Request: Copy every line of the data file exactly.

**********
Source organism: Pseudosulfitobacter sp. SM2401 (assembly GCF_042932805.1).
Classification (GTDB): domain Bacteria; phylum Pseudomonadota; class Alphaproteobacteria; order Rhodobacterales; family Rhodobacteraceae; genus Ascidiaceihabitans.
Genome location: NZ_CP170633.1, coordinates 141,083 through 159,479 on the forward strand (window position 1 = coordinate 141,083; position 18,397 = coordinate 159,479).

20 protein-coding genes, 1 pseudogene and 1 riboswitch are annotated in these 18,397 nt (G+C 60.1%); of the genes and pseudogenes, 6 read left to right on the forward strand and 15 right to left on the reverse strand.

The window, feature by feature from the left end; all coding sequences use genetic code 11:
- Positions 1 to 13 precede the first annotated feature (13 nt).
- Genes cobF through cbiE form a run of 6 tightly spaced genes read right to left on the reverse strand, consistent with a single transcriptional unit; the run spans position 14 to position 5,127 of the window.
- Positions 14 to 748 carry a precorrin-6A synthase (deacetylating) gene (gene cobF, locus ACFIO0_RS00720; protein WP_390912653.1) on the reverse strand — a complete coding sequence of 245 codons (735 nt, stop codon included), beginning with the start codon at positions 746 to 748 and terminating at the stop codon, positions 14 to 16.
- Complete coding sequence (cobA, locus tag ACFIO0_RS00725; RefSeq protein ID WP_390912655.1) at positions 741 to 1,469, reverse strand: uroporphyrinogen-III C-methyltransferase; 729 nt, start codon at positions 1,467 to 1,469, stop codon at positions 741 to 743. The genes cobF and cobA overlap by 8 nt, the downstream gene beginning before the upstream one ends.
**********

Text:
Source organism: Pseudosulfitobacter sp. SM2401 (assembly GCF_042932805.1).
Classification (GTDB): domain Bacteria; phylum Pseudomonadota; class Alphaproteobacteria; order Rhodobacterales; family Rhodobacteraceae; genus Ascidiaceihabitans.
Genome location: NZ_CP170633.1, coordinates 141,083 through 159,479 on the forward strand (window position 1 = coordinate 141,083; position 18,397 = coordinate 159,479).

20 protein-coding genes, 1 pseudogene and 1 riboswitch are annotated in these 18,397 nt (G+C 60.1%); of the genes and pseudogenes, 6 read left to right on the forward strand and 15 right to left on the reverse strand.

The window, feature by feature from the left end; all coding sequences use genetic code 11:
- Positions 1 to 13 precede the first annotated feature (13 nt).
- Genes cobF through cbiE form a run of 6 tightly spaced genes read right to left on the reverse strand, consistent with a single transcriptional unit; the run spans position 14 to position 5,127 of the window.
- Positions 14 to 748 carry a precorrin-6A synthase (deacetylating) gene (gene cobF, locus ACFIO0_RS00720; protein WP_390912653.1) on the reverse strand — a complete coding sequence of 245 codons (735 nt, stop codon included), beginning with the start codon at positions 746 to 748 and terminating at the stop codon, positions 14 to 16.
- Complete coding sequence (cobA, locus tag ACFIO0_RS00725; RefSeq protein ID WP_390912655.1) at positions 741 to 1,469, reverse strand: uroporphyrinogen-III C-methyltransferase; 729 nt, start codon at positions 1,467 to 1,469, stop codon at positions 741 to 743. The genes cobF and cobA overlap by 8 nt, the downstream gene beginning before the upstream one ends.